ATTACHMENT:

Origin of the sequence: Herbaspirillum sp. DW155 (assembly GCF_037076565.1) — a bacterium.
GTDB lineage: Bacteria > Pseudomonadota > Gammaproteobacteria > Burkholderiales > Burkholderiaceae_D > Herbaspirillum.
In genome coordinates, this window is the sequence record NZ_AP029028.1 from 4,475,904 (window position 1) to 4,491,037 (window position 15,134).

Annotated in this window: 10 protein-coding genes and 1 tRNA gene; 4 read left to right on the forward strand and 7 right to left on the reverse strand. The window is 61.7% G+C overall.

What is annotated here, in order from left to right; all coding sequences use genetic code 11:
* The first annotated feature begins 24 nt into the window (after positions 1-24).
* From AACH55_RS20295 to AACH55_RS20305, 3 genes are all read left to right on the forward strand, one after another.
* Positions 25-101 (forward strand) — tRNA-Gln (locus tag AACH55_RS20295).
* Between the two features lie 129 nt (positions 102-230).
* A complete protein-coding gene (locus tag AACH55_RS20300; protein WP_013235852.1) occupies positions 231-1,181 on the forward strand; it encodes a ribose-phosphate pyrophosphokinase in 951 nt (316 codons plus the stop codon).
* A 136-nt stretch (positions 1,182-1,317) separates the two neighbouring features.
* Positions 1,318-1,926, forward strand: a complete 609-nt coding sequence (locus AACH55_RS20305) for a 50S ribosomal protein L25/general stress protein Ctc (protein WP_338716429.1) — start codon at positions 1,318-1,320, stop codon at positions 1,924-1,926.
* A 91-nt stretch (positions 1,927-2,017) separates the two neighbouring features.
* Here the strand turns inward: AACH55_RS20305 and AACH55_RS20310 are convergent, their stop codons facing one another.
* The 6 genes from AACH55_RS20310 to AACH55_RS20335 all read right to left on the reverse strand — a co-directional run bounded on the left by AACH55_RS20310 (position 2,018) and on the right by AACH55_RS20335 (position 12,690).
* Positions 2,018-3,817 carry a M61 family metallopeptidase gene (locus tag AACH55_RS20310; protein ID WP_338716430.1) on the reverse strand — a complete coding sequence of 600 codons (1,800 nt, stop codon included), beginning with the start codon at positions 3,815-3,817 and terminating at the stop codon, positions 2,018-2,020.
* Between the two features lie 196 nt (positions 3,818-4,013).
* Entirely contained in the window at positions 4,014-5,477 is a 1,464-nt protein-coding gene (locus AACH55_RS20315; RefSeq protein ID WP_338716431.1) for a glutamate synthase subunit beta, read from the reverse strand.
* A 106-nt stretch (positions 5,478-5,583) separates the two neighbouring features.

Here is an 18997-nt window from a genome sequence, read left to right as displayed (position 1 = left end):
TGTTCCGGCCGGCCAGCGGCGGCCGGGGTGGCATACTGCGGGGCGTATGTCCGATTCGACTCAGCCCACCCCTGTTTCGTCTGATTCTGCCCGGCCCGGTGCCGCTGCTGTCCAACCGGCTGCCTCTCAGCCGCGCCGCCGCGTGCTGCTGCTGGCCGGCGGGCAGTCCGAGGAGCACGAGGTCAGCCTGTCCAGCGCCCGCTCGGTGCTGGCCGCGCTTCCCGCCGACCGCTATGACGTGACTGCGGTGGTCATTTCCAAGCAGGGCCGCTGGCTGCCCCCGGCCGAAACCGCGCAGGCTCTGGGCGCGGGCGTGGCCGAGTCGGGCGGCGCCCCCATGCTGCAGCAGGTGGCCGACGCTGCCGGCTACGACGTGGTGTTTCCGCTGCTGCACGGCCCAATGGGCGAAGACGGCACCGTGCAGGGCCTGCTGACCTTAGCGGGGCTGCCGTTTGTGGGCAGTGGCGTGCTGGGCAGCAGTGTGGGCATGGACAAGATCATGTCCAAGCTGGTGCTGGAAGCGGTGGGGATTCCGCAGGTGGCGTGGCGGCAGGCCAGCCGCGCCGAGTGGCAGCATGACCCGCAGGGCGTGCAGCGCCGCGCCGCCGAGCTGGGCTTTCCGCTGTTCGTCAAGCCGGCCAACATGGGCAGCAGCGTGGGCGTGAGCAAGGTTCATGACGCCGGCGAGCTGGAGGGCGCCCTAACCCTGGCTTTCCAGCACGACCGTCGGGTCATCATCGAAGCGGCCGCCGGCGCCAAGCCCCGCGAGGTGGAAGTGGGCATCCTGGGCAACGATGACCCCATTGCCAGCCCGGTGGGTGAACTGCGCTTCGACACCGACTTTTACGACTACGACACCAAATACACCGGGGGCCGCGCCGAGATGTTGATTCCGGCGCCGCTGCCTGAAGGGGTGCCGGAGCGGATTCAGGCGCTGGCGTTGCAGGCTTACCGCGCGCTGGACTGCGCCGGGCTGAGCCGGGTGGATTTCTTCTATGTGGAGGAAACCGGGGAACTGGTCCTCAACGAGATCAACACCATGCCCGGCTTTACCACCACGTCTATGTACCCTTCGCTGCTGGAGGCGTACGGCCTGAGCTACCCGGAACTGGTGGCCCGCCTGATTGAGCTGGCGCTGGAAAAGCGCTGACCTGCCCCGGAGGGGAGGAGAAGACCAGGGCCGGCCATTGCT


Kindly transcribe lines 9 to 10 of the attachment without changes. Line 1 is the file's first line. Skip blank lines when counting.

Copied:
* Between the two features lie 129 nt (positions 102-230).
* A complete protein-coding gene (locus tag AACH55_RS20300; protein WP_013235852.1) occupies positions 231-1,181 on the forward strand; it encodes a ribose-phosphate pyrophosphokinase in 951 nt (316 codons plus the stop codon).